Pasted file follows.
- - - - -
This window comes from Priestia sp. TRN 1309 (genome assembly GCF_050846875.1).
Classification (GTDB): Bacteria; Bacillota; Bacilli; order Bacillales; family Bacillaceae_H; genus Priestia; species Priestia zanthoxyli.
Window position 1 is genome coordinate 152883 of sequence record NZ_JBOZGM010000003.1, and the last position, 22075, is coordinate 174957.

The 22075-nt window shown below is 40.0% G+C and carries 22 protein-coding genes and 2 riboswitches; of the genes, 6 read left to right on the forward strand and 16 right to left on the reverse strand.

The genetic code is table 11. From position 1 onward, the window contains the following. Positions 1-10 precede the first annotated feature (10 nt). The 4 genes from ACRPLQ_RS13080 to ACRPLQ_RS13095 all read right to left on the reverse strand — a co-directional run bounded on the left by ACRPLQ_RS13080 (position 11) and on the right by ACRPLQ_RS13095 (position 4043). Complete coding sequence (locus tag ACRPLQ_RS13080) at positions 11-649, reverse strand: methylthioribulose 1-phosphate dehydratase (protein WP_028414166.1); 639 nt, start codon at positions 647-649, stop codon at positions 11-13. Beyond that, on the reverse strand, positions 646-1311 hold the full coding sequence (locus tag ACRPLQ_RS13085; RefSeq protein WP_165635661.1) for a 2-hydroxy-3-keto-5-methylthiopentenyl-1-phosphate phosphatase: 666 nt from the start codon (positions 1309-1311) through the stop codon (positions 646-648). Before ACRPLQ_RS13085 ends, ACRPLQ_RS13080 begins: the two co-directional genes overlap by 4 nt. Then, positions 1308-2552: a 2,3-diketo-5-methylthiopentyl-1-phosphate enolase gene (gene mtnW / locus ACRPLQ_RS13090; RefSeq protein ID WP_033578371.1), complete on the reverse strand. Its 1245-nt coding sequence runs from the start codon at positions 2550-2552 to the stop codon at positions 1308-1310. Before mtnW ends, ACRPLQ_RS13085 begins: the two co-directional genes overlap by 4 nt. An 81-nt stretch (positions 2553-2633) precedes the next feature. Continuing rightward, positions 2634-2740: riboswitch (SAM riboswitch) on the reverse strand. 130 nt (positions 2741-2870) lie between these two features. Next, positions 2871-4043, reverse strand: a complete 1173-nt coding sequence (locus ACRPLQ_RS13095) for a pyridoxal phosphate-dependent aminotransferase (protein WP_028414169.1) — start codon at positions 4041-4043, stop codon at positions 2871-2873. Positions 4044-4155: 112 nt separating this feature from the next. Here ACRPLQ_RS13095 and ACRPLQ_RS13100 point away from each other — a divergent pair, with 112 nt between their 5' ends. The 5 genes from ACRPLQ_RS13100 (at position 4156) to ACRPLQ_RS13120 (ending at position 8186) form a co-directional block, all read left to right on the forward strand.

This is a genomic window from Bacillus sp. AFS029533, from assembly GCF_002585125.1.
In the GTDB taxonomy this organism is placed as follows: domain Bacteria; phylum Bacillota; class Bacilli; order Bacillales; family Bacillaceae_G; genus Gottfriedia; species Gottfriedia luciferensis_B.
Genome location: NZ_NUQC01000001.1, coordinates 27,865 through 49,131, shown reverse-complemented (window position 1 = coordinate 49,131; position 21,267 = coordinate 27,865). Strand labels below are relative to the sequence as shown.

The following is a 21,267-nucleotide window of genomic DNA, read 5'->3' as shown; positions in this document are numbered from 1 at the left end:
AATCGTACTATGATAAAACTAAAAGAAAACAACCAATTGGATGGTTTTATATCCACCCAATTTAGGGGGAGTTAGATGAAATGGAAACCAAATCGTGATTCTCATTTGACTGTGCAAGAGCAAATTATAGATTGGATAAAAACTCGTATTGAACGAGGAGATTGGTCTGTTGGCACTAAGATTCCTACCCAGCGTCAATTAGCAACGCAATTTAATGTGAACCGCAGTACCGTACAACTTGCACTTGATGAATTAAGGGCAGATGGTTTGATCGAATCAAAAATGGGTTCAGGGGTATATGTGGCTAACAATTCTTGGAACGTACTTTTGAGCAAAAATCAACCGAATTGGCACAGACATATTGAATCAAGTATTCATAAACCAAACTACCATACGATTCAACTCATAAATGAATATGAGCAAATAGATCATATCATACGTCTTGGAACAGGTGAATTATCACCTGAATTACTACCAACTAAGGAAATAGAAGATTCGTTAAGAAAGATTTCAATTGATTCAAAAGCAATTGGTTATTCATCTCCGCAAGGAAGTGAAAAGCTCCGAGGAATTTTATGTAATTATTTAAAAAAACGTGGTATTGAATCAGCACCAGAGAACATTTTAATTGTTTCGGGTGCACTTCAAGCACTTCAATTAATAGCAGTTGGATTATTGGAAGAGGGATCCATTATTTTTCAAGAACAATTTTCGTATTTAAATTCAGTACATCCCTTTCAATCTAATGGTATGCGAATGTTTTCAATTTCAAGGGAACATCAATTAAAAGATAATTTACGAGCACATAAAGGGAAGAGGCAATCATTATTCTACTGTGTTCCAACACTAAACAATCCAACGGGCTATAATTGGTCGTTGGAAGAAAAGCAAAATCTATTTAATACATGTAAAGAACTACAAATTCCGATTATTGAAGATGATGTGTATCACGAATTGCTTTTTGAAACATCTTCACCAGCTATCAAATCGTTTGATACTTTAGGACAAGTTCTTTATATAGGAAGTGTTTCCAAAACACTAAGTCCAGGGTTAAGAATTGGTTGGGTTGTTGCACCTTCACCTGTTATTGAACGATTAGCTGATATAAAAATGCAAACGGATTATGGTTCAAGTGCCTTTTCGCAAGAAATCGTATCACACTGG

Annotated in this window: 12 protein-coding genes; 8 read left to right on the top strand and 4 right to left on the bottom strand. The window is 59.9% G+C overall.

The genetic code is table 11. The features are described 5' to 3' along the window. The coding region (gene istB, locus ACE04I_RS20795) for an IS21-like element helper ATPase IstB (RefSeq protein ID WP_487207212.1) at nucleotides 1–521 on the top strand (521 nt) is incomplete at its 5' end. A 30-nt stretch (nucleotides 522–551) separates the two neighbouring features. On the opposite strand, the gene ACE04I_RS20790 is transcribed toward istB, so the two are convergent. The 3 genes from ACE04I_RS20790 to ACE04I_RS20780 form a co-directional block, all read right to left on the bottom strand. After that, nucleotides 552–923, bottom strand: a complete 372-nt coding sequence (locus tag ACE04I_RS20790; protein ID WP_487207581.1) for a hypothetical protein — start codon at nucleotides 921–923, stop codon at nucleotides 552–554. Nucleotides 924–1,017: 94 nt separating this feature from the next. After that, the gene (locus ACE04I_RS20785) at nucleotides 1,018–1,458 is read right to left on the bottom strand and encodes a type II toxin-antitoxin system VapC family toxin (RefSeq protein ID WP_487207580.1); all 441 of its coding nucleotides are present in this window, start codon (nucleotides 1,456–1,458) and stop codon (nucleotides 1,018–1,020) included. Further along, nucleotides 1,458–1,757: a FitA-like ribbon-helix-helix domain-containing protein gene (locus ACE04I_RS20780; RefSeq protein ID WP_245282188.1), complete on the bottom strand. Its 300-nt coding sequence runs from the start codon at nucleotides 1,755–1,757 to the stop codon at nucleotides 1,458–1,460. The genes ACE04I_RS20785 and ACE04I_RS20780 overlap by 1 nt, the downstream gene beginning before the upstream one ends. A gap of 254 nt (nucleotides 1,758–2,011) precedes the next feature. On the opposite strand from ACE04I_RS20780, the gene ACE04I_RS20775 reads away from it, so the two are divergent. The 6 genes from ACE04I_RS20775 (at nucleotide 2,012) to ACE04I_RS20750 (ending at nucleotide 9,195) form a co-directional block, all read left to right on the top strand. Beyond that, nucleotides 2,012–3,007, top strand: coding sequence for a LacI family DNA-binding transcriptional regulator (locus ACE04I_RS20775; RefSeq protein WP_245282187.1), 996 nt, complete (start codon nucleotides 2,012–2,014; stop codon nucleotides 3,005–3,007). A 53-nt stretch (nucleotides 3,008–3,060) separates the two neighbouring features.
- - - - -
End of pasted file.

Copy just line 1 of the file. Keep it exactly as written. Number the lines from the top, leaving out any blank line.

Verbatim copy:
This window comes from Priestia sp. TRN 1309 (genome assembly GCF_050846875.1).